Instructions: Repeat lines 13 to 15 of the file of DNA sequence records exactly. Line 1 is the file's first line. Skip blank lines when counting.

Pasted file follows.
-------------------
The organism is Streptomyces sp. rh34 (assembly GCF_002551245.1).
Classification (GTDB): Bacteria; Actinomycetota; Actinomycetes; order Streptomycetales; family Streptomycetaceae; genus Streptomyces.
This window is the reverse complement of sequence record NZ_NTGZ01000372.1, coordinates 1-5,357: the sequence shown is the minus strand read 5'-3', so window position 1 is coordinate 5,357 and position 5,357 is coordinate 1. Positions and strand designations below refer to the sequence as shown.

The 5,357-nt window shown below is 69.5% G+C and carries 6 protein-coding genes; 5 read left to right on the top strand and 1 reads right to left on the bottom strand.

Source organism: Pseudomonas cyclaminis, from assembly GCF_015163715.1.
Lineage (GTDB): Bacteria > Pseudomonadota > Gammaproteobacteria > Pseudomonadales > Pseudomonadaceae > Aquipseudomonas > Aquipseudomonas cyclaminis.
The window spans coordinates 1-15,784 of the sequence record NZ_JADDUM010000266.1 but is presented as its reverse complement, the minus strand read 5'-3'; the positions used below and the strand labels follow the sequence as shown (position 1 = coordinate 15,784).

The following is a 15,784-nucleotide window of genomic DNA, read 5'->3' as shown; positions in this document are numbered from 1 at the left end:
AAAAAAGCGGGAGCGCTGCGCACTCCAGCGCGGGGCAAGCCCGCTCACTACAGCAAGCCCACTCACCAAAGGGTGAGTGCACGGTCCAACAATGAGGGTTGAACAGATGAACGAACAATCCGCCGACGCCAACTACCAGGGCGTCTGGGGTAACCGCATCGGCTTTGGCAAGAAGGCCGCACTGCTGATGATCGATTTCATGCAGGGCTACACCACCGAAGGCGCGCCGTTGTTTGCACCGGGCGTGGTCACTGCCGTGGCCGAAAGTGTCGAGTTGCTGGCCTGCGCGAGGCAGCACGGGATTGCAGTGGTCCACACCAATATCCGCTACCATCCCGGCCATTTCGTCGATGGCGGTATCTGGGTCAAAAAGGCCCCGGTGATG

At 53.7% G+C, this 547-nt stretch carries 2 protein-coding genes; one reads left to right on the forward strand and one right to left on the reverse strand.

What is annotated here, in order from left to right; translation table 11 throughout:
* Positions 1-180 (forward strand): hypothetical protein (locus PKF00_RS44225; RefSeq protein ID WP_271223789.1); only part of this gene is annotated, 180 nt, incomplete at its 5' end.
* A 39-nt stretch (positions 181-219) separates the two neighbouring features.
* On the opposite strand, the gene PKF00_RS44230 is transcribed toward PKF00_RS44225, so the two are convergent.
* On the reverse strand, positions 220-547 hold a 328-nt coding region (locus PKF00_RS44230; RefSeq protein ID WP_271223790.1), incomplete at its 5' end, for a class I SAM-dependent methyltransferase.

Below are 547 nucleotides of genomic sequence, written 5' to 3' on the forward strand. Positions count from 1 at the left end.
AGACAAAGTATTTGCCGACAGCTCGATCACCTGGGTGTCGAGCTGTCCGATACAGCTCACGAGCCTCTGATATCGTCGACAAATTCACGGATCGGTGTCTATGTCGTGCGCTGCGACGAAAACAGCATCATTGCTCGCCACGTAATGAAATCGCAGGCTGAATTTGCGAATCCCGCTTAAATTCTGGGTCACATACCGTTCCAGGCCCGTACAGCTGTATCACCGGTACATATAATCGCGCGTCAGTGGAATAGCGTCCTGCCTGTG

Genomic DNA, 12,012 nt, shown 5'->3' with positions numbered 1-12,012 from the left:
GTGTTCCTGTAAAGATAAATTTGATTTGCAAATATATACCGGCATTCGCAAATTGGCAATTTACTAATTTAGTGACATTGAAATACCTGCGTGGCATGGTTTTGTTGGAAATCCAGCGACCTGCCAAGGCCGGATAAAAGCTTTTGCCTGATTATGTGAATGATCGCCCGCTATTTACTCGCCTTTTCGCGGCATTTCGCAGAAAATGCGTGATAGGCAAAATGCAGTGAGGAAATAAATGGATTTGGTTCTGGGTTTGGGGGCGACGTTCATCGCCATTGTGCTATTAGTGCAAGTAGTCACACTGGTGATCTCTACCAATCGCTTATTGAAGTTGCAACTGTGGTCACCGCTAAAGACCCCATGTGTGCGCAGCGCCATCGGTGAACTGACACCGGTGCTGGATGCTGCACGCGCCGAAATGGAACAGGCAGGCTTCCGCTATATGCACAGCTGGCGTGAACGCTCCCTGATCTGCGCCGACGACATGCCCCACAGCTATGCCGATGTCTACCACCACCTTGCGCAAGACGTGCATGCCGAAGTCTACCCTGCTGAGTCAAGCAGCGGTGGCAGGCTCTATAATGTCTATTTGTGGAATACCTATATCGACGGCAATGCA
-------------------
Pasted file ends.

* A 39-nt stretch (positions 181-219) separates the two neighbouring features.
* On the opposite strand, the gene PKF00_RS44230 is transcribed toward PKF00_RS44225, so the two are convergent.
* On the reverse strand, positions 220-547 hold a 328-nt coding region (locus PKF00_RS44230; RefSeq protein ID WP_271223790.1), incomplete at its 5' end, for a class I SAM-dependent methyltransferase.